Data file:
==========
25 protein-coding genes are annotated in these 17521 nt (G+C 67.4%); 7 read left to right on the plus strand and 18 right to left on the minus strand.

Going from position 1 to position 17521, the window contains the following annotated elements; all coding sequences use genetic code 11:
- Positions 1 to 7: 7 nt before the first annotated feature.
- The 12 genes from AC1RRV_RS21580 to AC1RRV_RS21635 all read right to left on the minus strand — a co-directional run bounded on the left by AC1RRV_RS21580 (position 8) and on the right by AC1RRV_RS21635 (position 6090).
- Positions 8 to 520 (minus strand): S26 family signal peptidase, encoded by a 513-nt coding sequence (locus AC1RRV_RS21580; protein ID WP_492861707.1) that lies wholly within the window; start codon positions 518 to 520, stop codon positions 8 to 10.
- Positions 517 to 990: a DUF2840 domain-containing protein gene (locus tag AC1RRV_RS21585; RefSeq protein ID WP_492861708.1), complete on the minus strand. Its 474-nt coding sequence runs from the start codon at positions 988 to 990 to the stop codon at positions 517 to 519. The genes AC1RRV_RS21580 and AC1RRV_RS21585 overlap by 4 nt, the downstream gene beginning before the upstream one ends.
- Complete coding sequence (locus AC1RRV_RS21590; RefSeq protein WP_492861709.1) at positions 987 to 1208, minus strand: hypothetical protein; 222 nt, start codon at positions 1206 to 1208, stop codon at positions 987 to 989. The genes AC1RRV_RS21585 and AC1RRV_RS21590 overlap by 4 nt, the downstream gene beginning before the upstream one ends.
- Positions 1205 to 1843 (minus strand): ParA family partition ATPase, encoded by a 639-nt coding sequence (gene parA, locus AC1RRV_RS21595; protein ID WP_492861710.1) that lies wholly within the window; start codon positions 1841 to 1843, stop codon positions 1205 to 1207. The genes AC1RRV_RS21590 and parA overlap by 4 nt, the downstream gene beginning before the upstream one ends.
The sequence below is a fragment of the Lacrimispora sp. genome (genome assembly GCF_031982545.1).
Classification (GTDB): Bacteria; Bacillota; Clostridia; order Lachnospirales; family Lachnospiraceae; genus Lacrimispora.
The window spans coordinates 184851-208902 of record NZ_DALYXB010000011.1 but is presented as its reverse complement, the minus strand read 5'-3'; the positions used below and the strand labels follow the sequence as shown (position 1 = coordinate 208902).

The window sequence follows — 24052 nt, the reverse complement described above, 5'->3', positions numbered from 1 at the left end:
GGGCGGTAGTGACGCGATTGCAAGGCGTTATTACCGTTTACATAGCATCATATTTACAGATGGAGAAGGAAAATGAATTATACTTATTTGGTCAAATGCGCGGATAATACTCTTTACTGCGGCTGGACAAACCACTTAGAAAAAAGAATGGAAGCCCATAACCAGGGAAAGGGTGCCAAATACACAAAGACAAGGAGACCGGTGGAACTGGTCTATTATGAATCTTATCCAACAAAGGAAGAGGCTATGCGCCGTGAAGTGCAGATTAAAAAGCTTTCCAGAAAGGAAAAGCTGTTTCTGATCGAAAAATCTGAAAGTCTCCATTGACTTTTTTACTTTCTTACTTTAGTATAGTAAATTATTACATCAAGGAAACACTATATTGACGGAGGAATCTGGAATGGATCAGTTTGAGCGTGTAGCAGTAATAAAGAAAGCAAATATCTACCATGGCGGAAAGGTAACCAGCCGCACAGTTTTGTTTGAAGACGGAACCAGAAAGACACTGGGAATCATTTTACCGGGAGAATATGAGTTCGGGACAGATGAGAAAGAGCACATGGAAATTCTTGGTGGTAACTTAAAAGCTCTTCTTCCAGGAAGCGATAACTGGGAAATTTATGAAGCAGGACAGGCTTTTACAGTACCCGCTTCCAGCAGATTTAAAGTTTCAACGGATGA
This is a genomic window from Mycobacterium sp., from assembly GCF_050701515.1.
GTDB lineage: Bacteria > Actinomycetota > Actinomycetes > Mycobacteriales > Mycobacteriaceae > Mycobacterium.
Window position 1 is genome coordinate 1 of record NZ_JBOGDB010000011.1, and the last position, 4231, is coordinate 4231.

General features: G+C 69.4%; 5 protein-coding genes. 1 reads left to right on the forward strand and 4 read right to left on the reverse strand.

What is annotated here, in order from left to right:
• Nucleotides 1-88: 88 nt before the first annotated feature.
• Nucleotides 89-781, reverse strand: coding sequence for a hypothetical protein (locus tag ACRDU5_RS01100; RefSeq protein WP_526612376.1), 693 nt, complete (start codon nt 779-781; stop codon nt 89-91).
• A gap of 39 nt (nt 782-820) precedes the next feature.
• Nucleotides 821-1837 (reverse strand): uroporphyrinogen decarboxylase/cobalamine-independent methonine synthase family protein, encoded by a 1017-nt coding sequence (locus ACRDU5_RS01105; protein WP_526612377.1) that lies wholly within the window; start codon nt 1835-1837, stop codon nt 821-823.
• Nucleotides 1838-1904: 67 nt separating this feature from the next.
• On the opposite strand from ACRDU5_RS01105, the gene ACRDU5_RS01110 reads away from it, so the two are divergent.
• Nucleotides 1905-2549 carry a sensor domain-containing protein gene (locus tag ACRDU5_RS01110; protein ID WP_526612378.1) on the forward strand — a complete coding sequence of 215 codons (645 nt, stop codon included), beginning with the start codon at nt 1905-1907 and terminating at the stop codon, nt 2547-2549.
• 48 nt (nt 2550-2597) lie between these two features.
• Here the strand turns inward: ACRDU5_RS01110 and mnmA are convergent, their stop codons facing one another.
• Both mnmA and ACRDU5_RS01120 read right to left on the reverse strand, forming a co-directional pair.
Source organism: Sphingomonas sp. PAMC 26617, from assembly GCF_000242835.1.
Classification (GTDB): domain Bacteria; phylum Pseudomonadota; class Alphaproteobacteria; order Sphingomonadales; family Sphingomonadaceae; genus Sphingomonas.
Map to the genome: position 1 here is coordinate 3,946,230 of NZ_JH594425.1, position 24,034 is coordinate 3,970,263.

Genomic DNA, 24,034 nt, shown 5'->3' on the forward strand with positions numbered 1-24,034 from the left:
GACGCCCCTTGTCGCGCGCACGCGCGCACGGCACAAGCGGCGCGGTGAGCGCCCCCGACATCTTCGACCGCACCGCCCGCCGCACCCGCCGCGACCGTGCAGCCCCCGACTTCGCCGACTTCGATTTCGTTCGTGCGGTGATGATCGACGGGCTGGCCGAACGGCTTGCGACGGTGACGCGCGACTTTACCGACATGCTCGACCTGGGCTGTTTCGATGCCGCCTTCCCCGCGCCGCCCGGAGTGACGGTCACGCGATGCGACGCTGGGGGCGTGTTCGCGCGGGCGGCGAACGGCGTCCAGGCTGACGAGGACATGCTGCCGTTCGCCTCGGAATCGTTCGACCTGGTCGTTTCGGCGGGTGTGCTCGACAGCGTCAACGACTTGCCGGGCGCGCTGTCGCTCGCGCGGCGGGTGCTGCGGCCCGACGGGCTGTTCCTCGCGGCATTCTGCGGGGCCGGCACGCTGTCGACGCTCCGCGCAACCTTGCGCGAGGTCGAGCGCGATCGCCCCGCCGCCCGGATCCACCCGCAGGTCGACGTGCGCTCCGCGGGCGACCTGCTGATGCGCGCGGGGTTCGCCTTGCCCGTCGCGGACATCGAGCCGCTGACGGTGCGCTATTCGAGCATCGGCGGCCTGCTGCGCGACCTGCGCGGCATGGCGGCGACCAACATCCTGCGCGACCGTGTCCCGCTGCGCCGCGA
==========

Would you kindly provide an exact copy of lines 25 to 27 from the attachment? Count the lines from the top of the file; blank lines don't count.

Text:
• Nucleotides 1905-2549 carry a sensor domain-containing protein gene (locus tag ACRDU5_RS01110; protein ID WP_526612378.1) on the forward strand — a complete coding sequence of 215 codons (645 nt, stop codon included), beginning with the start codon at nt 1905-1907 and terminating at the stop codon, nt 2547-2549.
• 48 nt (nt 2550-2597) lie between these two features.
• Here the strand turns inward: ACRDU5_RS01110 and mnmA are convergent, their stop codons facing one another.